What is missing from Bardin – lost in his Google corporate culture rant – is a statement of vision for Waze. Just as Waze tells so many of us how to get where we want to go every day, where is it that Waze wants to go? Where is Waze taking us? Will Waze fetch us coffee and provide an all-purpose payment platform?

It is a worthy achievement for Bardin to have led his team while preserving their independence within the suffocating and distracting environment of Google ownership. It was more than a decade ago that mobile navigation supplier Gate5 disappeared into Nokia, to be followed by Navteq (which later emerged as HERE). And Israeli startup Telmap ceased to exist a few short years after its acquisition by Intel.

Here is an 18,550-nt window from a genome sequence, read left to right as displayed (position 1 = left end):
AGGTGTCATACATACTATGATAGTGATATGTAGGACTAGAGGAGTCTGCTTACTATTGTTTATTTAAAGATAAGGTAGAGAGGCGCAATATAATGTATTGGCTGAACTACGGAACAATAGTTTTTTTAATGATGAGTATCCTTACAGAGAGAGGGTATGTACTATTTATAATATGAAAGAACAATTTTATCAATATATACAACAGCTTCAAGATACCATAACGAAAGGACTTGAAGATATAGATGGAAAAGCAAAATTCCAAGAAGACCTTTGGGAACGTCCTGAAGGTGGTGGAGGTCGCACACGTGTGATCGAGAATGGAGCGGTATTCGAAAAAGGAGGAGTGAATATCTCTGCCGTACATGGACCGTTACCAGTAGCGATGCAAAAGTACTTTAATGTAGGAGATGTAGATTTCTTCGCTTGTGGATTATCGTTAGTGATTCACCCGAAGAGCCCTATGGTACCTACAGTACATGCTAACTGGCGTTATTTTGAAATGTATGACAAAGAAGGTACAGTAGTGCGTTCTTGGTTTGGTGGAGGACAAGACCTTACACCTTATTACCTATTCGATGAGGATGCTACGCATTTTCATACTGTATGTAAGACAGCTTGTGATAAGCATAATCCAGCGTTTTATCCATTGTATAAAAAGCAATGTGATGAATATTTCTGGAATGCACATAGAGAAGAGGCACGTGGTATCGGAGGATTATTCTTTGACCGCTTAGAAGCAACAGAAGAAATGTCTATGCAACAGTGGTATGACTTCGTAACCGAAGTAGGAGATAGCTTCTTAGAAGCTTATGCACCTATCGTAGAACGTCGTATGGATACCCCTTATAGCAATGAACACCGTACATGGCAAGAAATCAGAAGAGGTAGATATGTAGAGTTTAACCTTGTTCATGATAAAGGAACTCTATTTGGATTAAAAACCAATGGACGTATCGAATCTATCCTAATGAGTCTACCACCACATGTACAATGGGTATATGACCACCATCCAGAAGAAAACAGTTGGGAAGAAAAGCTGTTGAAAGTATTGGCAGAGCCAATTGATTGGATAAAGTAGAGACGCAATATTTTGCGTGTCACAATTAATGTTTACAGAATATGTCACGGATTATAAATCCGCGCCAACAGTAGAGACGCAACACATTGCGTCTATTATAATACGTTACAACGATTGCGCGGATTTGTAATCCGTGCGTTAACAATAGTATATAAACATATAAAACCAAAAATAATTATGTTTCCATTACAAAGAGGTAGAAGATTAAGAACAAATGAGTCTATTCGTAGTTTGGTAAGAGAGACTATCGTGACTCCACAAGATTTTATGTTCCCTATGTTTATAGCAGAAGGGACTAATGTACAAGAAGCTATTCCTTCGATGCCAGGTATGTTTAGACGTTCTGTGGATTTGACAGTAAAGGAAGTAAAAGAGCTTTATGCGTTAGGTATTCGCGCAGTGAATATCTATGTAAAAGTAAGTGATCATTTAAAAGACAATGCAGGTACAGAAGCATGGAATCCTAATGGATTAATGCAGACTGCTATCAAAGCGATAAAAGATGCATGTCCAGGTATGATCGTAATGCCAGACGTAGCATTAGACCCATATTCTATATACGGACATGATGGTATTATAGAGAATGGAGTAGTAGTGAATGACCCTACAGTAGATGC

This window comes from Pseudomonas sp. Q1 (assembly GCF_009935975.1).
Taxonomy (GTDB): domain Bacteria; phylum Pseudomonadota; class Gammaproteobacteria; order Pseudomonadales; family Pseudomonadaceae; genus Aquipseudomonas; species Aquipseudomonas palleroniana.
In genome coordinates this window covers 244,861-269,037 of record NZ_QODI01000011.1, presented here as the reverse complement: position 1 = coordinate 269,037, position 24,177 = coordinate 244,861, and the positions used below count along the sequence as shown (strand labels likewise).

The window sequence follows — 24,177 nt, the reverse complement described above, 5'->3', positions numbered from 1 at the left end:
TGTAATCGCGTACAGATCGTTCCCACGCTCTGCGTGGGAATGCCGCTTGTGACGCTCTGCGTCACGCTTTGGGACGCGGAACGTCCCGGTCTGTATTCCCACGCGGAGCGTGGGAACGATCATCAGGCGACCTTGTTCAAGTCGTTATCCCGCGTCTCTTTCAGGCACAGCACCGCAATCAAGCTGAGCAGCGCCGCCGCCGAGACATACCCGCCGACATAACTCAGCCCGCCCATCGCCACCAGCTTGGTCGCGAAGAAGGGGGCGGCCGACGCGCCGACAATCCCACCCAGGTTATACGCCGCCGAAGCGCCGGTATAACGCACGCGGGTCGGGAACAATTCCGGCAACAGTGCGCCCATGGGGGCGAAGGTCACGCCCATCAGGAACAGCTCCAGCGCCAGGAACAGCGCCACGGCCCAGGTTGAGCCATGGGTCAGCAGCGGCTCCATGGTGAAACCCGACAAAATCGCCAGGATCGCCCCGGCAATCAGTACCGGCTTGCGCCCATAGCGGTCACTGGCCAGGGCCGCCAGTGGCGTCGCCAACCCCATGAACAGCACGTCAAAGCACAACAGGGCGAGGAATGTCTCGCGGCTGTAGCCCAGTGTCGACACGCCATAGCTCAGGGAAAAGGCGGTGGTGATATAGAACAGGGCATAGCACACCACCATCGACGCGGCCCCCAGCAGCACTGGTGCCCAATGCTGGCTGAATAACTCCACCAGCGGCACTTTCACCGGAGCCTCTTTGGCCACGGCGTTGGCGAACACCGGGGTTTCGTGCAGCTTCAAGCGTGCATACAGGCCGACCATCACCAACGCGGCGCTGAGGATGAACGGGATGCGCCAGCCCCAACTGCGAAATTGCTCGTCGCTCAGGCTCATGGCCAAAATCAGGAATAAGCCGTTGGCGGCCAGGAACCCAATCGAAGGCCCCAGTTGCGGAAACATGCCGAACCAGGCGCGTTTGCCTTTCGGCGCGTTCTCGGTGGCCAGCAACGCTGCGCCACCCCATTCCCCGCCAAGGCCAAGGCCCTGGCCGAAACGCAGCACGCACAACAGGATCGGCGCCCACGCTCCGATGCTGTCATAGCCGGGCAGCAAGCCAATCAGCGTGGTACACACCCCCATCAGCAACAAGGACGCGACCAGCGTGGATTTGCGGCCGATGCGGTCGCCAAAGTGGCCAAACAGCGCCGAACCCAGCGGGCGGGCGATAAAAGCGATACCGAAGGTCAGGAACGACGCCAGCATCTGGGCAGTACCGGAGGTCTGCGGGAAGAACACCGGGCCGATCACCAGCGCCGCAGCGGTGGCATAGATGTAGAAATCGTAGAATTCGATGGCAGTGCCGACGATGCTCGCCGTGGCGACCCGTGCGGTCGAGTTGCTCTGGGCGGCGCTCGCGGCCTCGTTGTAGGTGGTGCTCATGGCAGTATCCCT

Survival and persistence can’t be taken for granted. The value of the Waze brand lives on even as the likes of Apple, TomTom, HERE, Telenav, NNG, Sygic, Mapbox, and others continue to rise up and push back against Waze hegemony.

The last piece of unfinished business for Waze and Bardin upon his departure was the integration of dash cam-style inputs with the mobile application. A new crop of Israeli tech players including Nexar and Mobileye along with a host of competitors are opening this new chapter. It will be interesting to see whether Waze can keep up – sushi or no sushi – sans Bardin.